probiotic yogurt

A recent report in the British Journal of Nutrition reports that probiotic yogurt and acidified milk supplemented with probiotics similarly reduce postprandial inflammation in healthy young men.

 

Probiotic dairy products have received a lot of attention lately, but their exact mechanism of action is still under scientific investigations. One suggested mechanism is that probiotics, such as probiotic yogurt, reduce chronic inflammation that results from the digestion of certain foods.

High-fat foods and foods with high polysaccharide content cause chronic inflammation that contributes to the development of various metabolic pathologies. Patients with chronic diseases such as diabetes mellitus type 2 and obesity have altered gut microbial flora compared to healthy individuals. Gut flora is potentially modifiable by dairy products such as probiotic yogurts. Dietary modification of gut flora has been practiced for many years as part of nutritional therapy. A recent study published in the British Journal of Nutrition evaluated the effect of probiotics on postprandial inflammation as well as gut microbial flora.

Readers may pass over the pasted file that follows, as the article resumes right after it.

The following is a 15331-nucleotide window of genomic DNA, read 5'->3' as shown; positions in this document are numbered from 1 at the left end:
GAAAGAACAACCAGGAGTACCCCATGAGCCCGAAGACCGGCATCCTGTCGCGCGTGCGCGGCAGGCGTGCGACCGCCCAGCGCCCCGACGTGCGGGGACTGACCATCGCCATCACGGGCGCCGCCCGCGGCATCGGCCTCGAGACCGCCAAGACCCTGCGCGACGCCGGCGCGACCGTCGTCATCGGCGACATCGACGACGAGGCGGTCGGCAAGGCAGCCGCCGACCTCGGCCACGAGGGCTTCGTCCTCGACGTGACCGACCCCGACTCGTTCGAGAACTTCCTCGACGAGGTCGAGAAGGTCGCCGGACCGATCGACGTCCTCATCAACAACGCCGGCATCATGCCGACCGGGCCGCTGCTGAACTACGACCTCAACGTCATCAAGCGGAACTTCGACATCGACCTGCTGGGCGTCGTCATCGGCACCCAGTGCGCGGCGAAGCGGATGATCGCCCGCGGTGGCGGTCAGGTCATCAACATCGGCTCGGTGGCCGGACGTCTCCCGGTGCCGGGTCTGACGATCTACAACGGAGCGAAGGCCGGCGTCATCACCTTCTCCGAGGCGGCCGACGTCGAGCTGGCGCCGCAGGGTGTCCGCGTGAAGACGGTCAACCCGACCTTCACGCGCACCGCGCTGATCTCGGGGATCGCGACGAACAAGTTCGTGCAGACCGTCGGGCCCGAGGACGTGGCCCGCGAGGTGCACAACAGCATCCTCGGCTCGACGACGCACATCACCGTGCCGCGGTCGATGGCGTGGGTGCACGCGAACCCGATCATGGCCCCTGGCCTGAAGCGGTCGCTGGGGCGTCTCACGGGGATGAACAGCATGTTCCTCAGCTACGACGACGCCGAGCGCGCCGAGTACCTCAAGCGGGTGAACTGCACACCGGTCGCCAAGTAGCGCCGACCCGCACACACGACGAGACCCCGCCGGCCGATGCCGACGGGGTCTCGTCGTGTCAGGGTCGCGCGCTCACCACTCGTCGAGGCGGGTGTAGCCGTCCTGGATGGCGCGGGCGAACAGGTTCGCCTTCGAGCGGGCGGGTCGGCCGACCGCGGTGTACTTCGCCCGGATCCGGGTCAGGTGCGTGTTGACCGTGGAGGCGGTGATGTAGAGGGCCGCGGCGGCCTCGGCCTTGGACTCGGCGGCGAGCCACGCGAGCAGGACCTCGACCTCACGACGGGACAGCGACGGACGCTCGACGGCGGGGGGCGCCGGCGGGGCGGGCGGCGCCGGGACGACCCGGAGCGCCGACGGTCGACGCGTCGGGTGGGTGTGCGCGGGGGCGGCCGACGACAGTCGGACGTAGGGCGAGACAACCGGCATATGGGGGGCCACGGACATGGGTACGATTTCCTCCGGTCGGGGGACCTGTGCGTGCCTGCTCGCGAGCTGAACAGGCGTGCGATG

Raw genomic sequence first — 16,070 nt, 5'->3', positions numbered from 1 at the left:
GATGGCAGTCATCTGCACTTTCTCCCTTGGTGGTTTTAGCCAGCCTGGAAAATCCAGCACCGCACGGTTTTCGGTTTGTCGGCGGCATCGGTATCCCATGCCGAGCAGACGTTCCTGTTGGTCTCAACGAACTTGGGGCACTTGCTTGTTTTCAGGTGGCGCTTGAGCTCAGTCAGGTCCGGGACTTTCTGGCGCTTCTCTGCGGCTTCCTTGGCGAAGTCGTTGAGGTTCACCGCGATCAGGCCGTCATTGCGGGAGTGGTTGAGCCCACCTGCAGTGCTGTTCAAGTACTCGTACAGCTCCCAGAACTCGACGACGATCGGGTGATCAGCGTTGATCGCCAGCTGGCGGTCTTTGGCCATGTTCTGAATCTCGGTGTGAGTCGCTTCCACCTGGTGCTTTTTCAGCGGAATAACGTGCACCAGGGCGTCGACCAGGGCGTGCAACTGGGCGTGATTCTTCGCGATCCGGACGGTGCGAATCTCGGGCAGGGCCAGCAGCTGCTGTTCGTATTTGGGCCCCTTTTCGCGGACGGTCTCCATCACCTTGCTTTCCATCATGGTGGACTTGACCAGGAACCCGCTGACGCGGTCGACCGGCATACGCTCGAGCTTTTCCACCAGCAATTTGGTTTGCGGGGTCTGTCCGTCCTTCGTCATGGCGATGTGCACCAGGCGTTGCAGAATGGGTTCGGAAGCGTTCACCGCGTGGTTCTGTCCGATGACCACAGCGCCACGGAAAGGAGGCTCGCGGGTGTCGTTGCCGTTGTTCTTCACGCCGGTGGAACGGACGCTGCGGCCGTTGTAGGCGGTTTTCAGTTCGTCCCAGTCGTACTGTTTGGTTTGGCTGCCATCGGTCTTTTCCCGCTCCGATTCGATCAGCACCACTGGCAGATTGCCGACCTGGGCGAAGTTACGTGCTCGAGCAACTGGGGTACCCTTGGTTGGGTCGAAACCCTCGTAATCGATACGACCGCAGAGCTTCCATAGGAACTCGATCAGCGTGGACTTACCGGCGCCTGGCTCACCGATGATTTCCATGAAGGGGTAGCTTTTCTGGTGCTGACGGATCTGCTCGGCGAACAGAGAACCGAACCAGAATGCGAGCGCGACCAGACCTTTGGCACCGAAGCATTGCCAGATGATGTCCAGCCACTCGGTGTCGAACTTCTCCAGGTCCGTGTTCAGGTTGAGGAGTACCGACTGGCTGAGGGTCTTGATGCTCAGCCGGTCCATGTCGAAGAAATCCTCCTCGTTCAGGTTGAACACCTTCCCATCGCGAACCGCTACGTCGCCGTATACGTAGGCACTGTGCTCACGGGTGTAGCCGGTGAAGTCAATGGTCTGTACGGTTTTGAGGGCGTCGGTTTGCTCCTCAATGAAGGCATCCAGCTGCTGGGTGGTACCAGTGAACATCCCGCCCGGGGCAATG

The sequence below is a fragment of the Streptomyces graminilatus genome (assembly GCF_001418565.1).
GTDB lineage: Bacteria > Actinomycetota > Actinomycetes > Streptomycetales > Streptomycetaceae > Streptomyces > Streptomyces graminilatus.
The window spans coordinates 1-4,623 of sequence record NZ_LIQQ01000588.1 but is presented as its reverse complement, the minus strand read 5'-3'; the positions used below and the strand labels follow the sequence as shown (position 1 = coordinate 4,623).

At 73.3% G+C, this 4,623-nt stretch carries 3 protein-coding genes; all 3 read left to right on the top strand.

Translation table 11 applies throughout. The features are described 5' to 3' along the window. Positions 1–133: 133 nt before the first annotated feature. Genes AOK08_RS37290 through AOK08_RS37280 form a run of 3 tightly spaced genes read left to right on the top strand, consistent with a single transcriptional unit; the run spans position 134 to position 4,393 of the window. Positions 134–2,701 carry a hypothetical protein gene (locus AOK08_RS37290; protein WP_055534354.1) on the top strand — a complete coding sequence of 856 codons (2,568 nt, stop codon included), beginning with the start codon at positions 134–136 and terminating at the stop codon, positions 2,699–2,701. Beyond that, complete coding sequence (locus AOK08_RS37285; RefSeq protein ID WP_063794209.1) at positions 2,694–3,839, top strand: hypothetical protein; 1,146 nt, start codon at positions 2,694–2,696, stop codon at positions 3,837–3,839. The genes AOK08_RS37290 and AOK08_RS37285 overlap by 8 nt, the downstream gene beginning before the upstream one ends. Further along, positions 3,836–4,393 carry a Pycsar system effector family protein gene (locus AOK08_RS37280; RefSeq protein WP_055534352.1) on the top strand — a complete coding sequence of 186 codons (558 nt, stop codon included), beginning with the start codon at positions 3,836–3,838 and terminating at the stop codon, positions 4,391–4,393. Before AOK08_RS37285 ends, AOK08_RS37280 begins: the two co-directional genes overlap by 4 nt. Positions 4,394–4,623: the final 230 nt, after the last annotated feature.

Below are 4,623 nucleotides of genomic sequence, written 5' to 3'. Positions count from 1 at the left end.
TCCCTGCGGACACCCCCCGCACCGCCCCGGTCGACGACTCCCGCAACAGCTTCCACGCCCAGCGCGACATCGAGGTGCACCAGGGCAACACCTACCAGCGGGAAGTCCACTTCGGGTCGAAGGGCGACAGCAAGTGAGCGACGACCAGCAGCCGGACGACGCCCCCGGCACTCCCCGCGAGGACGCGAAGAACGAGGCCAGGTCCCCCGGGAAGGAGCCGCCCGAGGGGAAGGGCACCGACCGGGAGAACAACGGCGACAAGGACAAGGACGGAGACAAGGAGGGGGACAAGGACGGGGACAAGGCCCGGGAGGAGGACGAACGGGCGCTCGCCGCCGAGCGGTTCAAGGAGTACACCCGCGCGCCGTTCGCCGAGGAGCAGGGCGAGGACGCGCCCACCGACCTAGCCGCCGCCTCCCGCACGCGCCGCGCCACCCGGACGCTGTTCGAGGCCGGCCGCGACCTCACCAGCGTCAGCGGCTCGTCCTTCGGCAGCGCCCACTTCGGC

Scientists enrolled 14 healthy individuals ranging from 18 to 40 years in this randomized, double-blind, crossover trial. Participants were randomly assigned to receive either probiotic yogurt or acidified milk.  Probiotic yogurt used for this study had the probiotic Lactobacillus rhamnose and milk was acidified with D-(+)-glucono-δ-lactone. Two distinct types of postprandial tests were carried out during the study:  dairy product test and high-fat meal test. The first test assessed the inflammatory response after a high-fat meal in both groups (receiving probiotic yogurt or acidified milk) and the second test evaluated the gut flora after the two dietary interventions. To assess the inflammatory response after interventions, scientists measured IL6, TNFα and chemokine ligand 5 levels.

While there was no significant difference in inflammation between the two intervention groups, both probiotic yogurt and acidified milk have significantly reduced the post high-fat meal inflammation. The results also demonstrated a significant change in gut flora following both interventions, including a decreased abundance of Bilophilawadsworthia after acidified milk and increased abundance of Bifidobacterium species with probiotic yogurt intake increased the abundance of Bifidobacterium species after acidified milk intake.

The authors concluded that due to the anti-inflammatory properties of probiotics, these dietary interventions may be useful for people at risk of chronic inflammation.

Written by Nima Makhdami, M.D.

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